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Saturday, April 17, 2021

Maritime Logistics Professional

Separation 101 ~ The Basics ~ Part I

Posted to Separation 101 ~ The Basics (by on January 19, 2010

The quality of marine fuels continues to decline as of a result of increasingly efficient refining techniques in attempts to obtain the of light end products from each barrel of crude such as gas, gasoline, and light distillates (JetA, MGO). In years past the primary blending agent for residual marine fuels was MGO or MDO. With increased regulations regarding sulfur limits, and the increased costs of MGO/MDO other cutter stocks are used in blending residual fuels these days to obtain the desired fuel specification with regards to density, viscosity, sulfur level. Unfortunately these cutter stocks often contain higher levels of fines or cat-fines as they are referred to. The first thing that comes to mind when a problematic fuel (high cat fines > 80ppm) is encountered leads many of the uninformed to blames the refiner. This is generally the last person to look towards! Catalyst is expensive and refiners go to extremes to reclaim and regenerate it during the refining process. Breakdowns do occur however, the majority of cat-fines come from the cutter stocks used in blending. From both an educational and operational perspective I have found that separators are often a mystery to many operators. I will attempt to outline some of the basics here.

NOTE:  Generalities - Consult your OEM for particulars

Separator general limitations:

Conventional Separator  (gravity disk)                 991 kg/cm2 density - 600 cSt viscosity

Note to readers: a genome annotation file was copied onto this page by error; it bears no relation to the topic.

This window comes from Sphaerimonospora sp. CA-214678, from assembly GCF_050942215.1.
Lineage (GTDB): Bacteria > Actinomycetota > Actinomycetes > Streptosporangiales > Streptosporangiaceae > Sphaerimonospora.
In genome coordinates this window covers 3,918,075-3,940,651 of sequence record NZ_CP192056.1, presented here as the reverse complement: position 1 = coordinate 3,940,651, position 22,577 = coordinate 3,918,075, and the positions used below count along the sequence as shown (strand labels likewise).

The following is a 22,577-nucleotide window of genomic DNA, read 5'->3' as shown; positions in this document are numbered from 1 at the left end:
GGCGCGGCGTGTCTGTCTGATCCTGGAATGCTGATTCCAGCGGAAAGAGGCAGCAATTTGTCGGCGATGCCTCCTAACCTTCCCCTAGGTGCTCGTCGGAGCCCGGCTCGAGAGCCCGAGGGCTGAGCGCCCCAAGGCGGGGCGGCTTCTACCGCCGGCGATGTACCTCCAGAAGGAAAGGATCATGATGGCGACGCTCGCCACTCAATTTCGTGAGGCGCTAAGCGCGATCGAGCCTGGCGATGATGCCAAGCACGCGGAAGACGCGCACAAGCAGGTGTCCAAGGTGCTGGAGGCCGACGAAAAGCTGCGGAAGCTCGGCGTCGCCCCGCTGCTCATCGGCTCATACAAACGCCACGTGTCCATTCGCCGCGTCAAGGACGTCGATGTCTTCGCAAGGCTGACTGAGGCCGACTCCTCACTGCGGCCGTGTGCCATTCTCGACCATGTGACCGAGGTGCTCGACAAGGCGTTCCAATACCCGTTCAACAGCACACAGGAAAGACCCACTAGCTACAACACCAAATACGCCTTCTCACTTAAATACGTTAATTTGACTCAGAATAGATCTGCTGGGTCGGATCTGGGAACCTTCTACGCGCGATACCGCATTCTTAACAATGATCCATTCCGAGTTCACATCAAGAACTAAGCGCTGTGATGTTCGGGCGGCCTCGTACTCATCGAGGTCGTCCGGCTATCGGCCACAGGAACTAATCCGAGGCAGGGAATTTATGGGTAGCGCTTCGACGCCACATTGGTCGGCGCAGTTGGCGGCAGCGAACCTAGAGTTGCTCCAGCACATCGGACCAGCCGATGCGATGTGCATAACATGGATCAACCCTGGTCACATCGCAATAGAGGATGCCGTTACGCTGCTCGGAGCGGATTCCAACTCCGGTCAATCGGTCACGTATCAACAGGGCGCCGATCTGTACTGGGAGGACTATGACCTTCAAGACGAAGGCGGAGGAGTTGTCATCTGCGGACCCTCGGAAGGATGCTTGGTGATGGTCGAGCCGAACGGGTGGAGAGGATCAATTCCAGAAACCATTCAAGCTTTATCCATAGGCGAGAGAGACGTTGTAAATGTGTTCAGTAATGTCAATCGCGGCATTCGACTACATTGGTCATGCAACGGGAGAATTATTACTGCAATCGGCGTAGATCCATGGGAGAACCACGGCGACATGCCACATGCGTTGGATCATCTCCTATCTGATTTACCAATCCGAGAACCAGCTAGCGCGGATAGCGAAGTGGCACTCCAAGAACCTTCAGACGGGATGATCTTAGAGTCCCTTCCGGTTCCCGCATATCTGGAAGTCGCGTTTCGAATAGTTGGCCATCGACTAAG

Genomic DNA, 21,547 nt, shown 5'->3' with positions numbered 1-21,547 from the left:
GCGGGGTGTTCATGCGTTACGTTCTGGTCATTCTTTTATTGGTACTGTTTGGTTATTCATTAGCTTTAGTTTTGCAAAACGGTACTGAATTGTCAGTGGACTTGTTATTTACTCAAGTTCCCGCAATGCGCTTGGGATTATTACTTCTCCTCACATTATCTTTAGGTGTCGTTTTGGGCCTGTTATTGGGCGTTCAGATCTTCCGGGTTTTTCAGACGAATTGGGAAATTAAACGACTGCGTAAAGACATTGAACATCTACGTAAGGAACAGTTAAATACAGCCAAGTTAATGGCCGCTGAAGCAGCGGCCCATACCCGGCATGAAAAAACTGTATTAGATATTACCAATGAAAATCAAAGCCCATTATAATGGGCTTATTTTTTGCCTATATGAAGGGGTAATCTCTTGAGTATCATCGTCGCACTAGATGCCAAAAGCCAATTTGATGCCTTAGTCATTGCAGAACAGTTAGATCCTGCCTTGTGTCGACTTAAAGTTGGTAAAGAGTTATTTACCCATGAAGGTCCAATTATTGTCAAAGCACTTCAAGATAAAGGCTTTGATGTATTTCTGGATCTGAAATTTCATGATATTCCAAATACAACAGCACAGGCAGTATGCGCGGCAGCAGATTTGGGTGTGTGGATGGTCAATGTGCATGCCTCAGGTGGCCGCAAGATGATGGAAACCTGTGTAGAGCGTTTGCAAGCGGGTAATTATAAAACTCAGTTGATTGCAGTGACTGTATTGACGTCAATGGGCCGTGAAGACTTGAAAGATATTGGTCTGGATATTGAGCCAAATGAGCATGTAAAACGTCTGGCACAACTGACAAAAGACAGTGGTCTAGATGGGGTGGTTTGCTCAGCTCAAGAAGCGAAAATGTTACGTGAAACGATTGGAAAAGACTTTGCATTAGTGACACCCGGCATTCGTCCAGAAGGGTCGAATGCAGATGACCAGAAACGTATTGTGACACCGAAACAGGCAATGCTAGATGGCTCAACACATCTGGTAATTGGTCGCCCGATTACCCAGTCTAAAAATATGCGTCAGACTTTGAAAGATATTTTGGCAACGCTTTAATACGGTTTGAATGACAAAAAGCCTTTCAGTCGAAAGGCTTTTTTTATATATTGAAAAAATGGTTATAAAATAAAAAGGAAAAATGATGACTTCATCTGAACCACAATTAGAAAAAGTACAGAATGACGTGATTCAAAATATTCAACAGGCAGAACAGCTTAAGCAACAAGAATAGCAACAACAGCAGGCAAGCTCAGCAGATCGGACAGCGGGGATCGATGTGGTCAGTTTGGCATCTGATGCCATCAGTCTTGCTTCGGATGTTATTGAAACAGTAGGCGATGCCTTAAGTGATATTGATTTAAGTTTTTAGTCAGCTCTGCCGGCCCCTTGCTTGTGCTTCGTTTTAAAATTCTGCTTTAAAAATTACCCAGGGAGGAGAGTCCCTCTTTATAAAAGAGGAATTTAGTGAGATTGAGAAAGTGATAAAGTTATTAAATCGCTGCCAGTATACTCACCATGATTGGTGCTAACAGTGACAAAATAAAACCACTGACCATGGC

985 kg/cm2 density - 600 cSt viscosity (Pre 1985)

Partial Discharge (Alcap/Unitrol/)                        1010 kg/cm2 density - 700 cSt viscosity

Basic efficiency of separators is a function of:

Flow Rate, Process Temperature and Process Viscosity
Settling Area  (size and number of disk stack/disks)
Settling Velocity (speed of machine)
The basic difference in densities between oil, water and particles to be separated

Separation efficiency and factors affecting efficiency:

Cat fines (Al + Si)                     60-90%
Iron                                          40-60%
Sodium                                      40-50%

5-6 micron

Parameters of oil which are not  affected by centrifugal separation:

Density, Viscosity, CCAI, Flash Point, Pour Point, Micro Carbon Residue, Sulfur/Vanadium and Asphaltenes

Parameters of oil significantly reduced  by centrifugal separation:

Water, sodium, cat-fines (Al + Si), Iron, Magnesium, Ash and Calcium

To achieve the maximum efficiency of a centrifugal separator you must:

1.   Use the correct gravity disk in conventional machine
2.   Maintain a clean machine ~ in the event of serious off spec fuel - clean manually or by CIP
3.   Maintain constant temperature at separator inlet 98 Deg.C
4.   Maintain a constant  minimum feed rate consistent with plant demand 
5.   Operate conventional separators in series (purifier/clarifier) if possible
6.   Operate partial discharge or high density separators in parallel  if possible

Points 3 & 4 are the most commonly overlooked.  As to minimum feed rate, think of machining a piece on a lathe, the higher the speed and finer the feed results in a polished or fine finish. In essence we are polishing the oil.  Operating high density separators in parallel results in a lower feed rate and longer residence time for the oil in the separator bowl.

Always consult your specific separator manufacturer with respect to operational recommendations.  

How inlet temperature affects separation:

To achieve maximum efficiency you must maintain a continuous process viscosity  in the bowl.

For 380 cSt oil a drop from 98 Deg C to 95 Deg C results in an increase in process viscosity from 26 cSt to 29 cSt.

Enough to digest today ~ Safe Voyage!